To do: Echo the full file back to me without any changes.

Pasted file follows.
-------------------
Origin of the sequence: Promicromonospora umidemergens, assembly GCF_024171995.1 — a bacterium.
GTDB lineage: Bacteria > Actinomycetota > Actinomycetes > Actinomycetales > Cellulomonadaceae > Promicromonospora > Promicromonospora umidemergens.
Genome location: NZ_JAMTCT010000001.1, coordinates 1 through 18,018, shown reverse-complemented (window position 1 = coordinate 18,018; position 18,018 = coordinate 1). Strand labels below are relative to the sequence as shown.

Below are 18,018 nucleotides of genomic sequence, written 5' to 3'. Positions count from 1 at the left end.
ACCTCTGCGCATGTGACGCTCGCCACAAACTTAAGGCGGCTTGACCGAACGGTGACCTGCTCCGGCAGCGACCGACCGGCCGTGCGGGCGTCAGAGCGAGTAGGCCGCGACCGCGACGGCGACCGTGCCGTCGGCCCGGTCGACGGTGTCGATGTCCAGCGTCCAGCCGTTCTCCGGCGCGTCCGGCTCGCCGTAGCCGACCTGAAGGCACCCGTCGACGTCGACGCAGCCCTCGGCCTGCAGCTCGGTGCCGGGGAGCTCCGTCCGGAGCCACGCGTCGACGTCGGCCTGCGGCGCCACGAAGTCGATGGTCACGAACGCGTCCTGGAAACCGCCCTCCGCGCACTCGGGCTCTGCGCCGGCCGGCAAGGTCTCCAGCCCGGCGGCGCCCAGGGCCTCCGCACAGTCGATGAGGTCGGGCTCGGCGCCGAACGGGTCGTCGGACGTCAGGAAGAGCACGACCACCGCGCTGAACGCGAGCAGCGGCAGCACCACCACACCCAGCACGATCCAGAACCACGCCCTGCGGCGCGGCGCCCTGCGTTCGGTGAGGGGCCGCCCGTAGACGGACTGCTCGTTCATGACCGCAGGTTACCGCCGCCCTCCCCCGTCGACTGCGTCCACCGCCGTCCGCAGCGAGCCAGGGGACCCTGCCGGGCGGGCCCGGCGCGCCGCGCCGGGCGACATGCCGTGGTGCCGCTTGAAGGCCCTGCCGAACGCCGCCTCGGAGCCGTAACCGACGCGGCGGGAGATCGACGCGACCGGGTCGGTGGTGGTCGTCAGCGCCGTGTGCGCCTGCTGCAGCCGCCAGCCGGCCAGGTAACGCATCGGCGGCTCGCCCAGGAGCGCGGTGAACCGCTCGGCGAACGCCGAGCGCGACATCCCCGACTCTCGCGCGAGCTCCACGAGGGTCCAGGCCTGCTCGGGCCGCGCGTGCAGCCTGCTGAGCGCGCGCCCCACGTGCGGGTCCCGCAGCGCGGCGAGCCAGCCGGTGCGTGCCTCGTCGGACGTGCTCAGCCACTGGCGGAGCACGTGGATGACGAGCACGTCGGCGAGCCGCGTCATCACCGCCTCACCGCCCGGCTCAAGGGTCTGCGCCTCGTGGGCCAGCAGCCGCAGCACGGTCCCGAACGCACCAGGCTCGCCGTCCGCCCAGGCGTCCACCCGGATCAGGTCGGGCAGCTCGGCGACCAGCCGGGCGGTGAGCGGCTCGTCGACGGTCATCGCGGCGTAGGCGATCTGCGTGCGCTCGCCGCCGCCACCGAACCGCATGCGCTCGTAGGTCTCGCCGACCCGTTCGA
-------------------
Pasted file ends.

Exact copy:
Origin of the sequence: Promicromonospora umidemergens, assembly GCF_024171995.1 — a bacterium.
GTDB lineage: Bacteria > Actinomycetota > Actinomycetes > Actinomycetales > Cellulomonadaceae > Promicromonospora > Promicromonospora umidemergens.
Genome location: NZ_JAMTCT010000001.1, coordinates 1 through 18,018, shown reverse-complemented (window position 1 = coordinate 18,018; position 18,018 = coordinate 1). Strand labels below are relative to the sequence as shown.

Below are 18,018 nucleotides of genomic sequence, written 5' to 3'. Positions count from 1 at the left end.
ACCTCTGCGCATGTGACGCTCGCCACAAACTTAAGGCGGCTTGACCGAACGGTGACCTGCTCCGGCAGCGACCGACCGGCCGTGCGGGCGTCAGAGCGAGTAGGCCGCGACCGCGACGGCGACCGTGCCGTCGGCCCGGTCGACGGTGTCGATGTCCAGCGTCCAGCCGTTCTCCGGCGCGTCCGGCTCGCCGTAGCCGACCTGAAGGCACCCGTCGACGTCGACGCAGCCCTCGGCCTGCAGCTCGGTGCCGGGGAGCTCCGTCCGGAGCCACGCGTCGACGTCGGCCTGCGGCGCCACGAAGTCGATGGTCACGAACGCGTCCTGGAAACCGCCCTCCGCGCACTCGGGCTCTGCGCCGGCCGGCAAGGTCTCCAGCCCGGCGGCGCCCAGGGCCTCCGCACAGTCGATGAGGTCGGGCTCGGCGCCGAACGGGTCGTCGGACGTCAGGAAGAGCACGACCACCGCGCTGAACGCGAGCAGCGGCAGCACCACCACACCCAGCACGATCCAGAACCACGCCCTGCGGCGCGGCGCCCTGCGTTCGGTGAGGGGCCGCCCGTAGACGGACTGCTCGTTCATGACCGCAGGTTACCGCCGCCCTCCCCCGTCGACTGCGTCCACCGCCGTCCGCAGCGAGCCAGGGGACCCTGCCGGGCGGGCCCGGCGCGCCGCGCCGGGCGACATGCCGTGGTGCCGCTTGAAGGCCCTGCCGAACGCCGCCTCGGAGCCGTAACCGACGCGGCGGGAGATCGACGCGACCGGGTCGGTGGTGGTCGTCAGCGCCGTGTGCGCCTGCTGCAGCCGCCAGCCGGCCAGGTAACGCATCGGCGGCTCGCCCAGGAGCGCGGTGAACCGCTCGGCGAACGCCGAGCGCGACATCCCCGACTCTCGCGCGAGCTCCACGAGGGTCCAGGCCTGCTCGGGCCGCGCGTGCAGCCTGCTGAGCGCGCGCCCCACGTGCGGGTCCCGCAGCGCGGCGAGCCAGCCGGTGCGTGCCTCGTCGGACGTGCTCAGCCACTGGCGGAGCACGTGGATGACGAGCACGTCGGCGAGCCGCGTCATCACCGCCTCACCGCCCGGCTCAAGGGTCTGCGCCTCGTGGGCCAGCAGCCGCAGCACGGTCCCGAACGCACCAGGCTCGCCGTCCGCCCAGGCGTCCACCCGGATCAGGTCGGGCAGCTCGGCGACCAGCCGGGCGGTGAGCGGCTCGTCGACGGTCATCGCGGCGTAGGCGATCTGCGTGCGCTCGCCGCCGCCACCGAACCGCATGCGCTCGTAGGTCTCGCCGACCCGTTCGA